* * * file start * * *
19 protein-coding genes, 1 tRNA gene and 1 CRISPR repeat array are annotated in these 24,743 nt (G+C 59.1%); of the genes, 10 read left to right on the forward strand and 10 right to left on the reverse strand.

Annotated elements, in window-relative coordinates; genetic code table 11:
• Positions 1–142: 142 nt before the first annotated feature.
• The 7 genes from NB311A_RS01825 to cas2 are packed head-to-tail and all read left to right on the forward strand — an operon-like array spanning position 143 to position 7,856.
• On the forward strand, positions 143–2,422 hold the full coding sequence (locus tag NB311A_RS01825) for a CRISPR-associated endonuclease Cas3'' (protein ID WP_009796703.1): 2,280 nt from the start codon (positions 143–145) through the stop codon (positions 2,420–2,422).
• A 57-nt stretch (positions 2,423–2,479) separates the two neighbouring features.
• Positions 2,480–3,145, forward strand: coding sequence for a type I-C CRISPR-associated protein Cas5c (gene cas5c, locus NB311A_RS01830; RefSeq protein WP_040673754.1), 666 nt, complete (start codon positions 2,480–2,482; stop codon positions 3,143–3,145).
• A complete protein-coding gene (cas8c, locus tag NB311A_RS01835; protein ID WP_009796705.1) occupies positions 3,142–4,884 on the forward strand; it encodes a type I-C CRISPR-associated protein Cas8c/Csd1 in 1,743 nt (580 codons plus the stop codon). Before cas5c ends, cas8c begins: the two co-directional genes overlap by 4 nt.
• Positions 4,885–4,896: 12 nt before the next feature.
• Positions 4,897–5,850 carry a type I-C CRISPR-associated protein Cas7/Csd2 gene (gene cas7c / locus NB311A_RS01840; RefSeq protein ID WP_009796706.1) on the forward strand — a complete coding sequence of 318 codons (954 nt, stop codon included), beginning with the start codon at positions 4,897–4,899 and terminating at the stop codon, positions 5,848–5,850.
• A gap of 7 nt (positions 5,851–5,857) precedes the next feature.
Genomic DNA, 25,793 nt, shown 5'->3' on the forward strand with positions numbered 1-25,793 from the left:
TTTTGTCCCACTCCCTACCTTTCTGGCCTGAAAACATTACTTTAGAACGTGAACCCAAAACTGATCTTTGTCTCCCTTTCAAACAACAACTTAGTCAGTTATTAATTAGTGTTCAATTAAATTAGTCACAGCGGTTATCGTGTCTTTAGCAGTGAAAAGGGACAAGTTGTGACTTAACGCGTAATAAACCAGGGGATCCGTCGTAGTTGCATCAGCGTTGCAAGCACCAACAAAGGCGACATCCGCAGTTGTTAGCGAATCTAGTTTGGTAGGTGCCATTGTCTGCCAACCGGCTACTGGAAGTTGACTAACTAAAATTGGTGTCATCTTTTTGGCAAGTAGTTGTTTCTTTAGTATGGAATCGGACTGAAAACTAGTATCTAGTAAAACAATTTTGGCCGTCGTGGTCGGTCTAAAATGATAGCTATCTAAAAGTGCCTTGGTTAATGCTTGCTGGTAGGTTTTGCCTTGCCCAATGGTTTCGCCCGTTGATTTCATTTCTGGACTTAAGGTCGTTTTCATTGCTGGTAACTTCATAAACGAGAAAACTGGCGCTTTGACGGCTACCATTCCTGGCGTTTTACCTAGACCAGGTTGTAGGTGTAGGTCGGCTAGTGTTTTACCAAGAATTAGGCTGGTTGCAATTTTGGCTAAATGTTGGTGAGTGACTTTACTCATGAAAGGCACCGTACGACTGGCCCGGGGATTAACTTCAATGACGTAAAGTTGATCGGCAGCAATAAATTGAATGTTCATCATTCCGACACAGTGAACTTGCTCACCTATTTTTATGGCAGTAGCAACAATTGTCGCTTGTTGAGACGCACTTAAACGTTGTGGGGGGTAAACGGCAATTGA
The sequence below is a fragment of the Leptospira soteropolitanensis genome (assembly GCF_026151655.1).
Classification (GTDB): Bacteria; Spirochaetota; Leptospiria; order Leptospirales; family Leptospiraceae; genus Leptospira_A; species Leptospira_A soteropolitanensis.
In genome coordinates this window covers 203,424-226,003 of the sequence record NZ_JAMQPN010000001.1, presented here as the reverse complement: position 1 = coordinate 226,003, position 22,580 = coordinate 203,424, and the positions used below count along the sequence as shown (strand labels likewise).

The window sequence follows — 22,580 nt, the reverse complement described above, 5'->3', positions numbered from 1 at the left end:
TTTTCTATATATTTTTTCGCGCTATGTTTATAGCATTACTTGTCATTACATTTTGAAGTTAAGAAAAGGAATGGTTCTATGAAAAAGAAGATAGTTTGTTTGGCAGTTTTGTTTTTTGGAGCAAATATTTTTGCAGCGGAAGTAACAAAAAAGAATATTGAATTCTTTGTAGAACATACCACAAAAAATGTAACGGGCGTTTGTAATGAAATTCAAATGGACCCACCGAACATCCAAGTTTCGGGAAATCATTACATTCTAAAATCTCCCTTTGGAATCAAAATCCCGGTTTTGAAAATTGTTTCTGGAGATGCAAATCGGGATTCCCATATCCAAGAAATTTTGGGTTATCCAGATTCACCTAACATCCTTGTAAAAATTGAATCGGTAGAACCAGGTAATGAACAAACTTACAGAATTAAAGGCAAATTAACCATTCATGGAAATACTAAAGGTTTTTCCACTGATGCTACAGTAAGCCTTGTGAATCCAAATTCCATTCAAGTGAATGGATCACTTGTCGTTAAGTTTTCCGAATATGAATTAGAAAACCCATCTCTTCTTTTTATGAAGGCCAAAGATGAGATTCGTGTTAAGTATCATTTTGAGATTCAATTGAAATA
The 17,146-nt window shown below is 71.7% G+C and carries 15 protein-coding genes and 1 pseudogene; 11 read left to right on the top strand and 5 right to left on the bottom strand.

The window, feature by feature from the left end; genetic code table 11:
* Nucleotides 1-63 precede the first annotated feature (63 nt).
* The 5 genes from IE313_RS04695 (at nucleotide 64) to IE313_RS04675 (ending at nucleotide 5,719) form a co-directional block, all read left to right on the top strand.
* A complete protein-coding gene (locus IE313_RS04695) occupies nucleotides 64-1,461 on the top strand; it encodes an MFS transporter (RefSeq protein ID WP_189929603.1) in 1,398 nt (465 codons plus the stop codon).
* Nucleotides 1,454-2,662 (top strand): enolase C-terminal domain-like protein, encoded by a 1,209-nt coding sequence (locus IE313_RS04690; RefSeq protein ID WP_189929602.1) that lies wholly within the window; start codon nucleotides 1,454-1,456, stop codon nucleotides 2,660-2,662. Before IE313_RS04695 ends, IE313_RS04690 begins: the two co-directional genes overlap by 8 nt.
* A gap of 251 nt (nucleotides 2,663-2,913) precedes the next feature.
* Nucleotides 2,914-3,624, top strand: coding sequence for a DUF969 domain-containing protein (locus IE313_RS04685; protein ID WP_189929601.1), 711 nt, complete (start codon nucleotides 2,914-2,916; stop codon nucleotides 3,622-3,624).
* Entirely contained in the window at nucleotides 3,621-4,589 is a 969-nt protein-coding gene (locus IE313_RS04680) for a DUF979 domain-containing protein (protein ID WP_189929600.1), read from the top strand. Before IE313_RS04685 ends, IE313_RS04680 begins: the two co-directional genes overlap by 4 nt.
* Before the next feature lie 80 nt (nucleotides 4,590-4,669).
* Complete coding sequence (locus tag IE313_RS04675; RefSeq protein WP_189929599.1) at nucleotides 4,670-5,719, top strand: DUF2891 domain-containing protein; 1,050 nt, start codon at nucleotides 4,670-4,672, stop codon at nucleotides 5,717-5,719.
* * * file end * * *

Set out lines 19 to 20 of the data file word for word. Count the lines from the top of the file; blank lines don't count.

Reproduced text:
The 17,146-nt window shown below is 71.7% G+C and carries 15 protein-coding genes and 1 pseudogene; 11 read left to right on the top strand and 5 right to left on the bottom strand.

The window, feature by feature from the left end; genetic code table 11: